I tossed the pizza dough then my husband got busy with his toppings:

As you can see, I opted for parchment paper this time around.  The cornmeal worked fine but it gets all over my oven and eventually burns.  We slid Justin’s pizza in, parchment and all, and baked it for about 7 minutes.

As you can see, the paper turns brown, but the pizza bakes so fast, the parchment doesn’t have a chance to burn.  That was some greasy pepperoni!  Justin actually blotted it with a paper towel after I took this photo!

Next up was my pizza!  This time around, the dough got so thin, it actually tore in a couple of places.  I just pressed it back together and added my toppings:

For my pizza margherita, I used the tomato sauce, fresh mozzarella, a quick dash of olive oil, salt, and a bit of dried oregano.  I baked the pizza for about 6 1/2 minutes and then topped it with chopped fresh basil.

Bellissima!  Now, that’s my kind of pizza!

Yes, the crust was a little too thin in parts, and this last pizza did end up with a hole right in the middle.  But it was honestly the best pizza I’ve had since I left Italy!

Although I don’t foresee any pizza tossing in my future, I will definitely be using this pizza dough recipe from now on!

Thank you, Daring Bakers!

  1. Emon

    Yum! Now I gotta go get me coupla slices although they won’t be, I am sure, as good. Congrats on completing the dare!

    5:55 pm  Oct 29th, 2008
  2. Andrea

    Congrats on a successful challenge and for tossing the dough! Welcome to the Daring Bakers!

    6:03 pm  Oct 29th, 2008
  3. maris

    I’m having so much fun reading all these daring bakers pizza posts. I’ll definitely be making pizza this weekend!
    PS – I’m totally with you on the toppings. . . that last pizza sounds unbelievable!

    6:16 pm  Oct 29th, 2008
  4. Fit Bottomed Girls

    Your pizzas were gorgeous!!! I have a whole wheat recipe that I use in my breadmaker, but it usually comes out pretty thick and it’s hard to toss. We need something that’s in between my dough and yours! 🙂

    6:55 pm  Oct 29th, 2008
  5. Ben

    Hey, welcome to the fun bus :-p Congratulations and great job 🙂

    7:05 pm  Oct 29th, 2008
  6. Ivonne

    Congratulations on your first DB challenge, Nicole! I’m so glad that you joined! I had some interesting experiences tossing the dough as well but the end result was worth it. Your variations are gorgeous!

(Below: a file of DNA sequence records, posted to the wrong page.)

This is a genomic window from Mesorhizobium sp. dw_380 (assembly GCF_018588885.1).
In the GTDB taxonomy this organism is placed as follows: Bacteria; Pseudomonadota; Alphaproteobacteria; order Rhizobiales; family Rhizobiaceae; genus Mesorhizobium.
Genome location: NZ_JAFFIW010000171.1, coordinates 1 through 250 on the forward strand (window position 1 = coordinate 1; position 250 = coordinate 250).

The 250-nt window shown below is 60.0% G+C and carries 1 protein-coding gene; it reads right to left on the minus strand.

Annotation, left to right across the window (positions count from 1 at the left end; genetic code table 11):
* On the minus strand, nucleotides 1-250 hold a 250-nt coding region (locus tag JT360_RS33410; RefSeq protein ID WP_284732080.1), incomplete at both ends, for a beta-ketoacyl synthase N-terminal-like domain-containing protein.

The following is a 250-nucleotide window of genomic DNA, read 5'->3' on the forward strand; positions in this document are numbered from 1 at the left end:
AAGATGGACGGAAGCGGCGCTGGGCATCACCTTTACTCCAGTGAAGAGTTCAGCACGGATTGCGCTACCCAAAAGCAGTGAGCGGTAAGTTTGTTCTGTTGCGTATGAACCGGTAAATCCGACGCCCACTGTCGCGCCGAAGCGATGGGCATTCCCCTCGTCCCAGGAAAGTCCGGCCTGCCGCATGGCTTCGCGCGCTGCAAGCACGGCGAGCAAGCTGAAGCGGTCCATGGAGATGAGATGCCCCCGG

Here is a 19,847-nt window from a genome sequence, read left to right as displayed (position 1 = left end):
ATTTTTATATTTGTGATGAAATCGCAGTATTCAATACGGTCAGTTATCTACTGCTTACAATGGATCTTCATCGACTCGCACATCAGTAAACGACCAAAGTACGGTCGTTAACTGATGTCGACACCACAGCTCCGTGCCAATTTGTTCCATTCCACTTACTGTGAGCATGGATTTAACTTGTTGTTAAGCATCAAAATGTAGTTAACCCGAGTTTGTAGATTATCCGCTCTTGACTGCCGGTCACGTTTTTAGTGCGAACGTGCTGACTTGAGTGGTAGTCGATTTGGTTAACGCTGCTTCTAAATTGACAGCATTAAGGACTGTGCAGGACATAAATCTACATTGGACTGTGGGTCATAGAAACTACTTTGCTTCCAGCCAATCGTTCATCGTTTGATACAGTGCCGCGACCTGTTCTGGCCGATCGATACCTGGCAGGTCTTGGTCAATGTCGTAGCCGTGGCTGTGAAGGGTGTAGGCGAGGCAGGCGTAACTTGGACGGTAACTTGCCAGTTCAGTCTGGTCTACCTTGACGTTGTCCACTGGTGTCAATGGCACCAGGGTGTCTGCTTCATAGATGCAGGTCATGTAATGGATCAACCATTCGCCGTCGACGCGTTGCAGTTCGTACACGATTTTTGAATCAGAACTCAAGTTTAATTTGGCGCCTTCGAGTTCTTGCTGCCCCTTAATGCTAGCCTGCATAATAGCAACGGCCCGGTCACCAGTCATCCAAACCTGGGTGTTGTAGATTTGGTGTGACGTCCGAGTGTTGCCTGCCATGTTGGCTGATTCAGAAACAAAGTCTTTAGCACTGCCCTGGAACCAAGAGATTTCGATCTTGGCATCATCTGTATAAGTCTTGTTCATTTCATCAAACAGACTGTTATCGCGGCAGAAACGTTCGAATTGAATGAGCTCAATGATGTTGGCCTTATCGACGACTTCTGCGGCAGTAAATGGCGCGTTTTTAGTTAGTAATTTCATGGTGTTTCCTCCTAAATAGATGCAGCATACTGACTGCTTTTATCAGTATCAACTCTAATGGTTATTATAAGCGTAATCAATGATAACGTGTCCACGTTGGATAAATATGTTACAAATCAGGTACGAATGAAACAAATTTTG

7:10 pm  Oct 29th, 2008
  7. Sarah

    Wow, those all look amazing! I still have yet to try making pizza myself…I used to buy premade pizza dough, but haven’t recently because I feel like I can make a better dough myself…and then I never do! Love your toppings & pictures!

    7:15 pm  Oct 29th, 2008
  8. Shari

    The pizza tossing was a daring challenge. Mine had a hole in it after tossing, but I did give it a try. It was a hit at our house too.

    7:21 pm  Oct 29th, 2008
  9. Dragon

    Congratulations on your first DB Challenge! Your pizzas look amazing. Great job!

    7:27 pm  Oct 29th, 2008
  10. Dayna

    Hey, you wouldn’t have spent some time in Italy, would you?
    That’s some nice looking pizza!
    Welcome to the DB fun!

    7:27 pm  Oct 29th, 2008
  11. Mary

    Your margerhita pizza looks so classically italian…phenomenal. Cheers on your first DB challenge!

    7:31 pm  Oct 29th, 2008
  12. Lydia (The Perfect Pantry)

    Lucky you — you have a great sous chef! Congrats on your first DB challenge.

    7:49 pm  Oct 29th, 2008
  13. Rayrena

    Holey moley! They all look so gooey and yummy! I’ve been wanting to try a pizza dough that rests overnight but am never organized enough. I might just have to hunker down now and give it a try. What better way to spend the weekend than eating pizza?

    8:04 pm  Oct 29th, 2008
  14. Zoë François

    Your pizza looks fantastic! Congrats on your virgin challenge it was my first DB too!

    8:50 pm  Oct 29th, 2008
  15. Erik

    Nice to meet another fellow West Coast blogger! Welcome to the Daring Bakers. Great job on your first challenge, nice choice of toppings. I agree with you, I don’t see dough tossing in my future, but it was fun to try at least once!

    9:09 pm  Oct 29th, 2008
  16. kellypea

    Congrats to you on your first challenge! Two perfectly round and beautiful pizzas. The toppings look delicious, and I now know I absolutely have to have a peel.

    10:21 pm  Oct 29th, 2008
  17. Gretchen Noelle

    Lovely job! Glad you really enjoyed the pizza crust – though I do agree, mine got thin in parts as well. Welcome to the Daring Bakers!!

    10:37 pm  Oct 29th, 2008
  18. Hypnosis

    thanks for the inspiration! and i dig that last pic,with the half eaten pizza!!!

    10:52 pm  Oct 29th, 2008
  19. Cristine

    Your pizzas look wonderful! Congrats on your first challenge! I had so much fun with this one!

    11:01 pm  Oct 29th, 2008
  20. Rosa

    Your pizzas look fabulous! Great tossing! Very well done!



    1:01 am  Oct 30th, 2008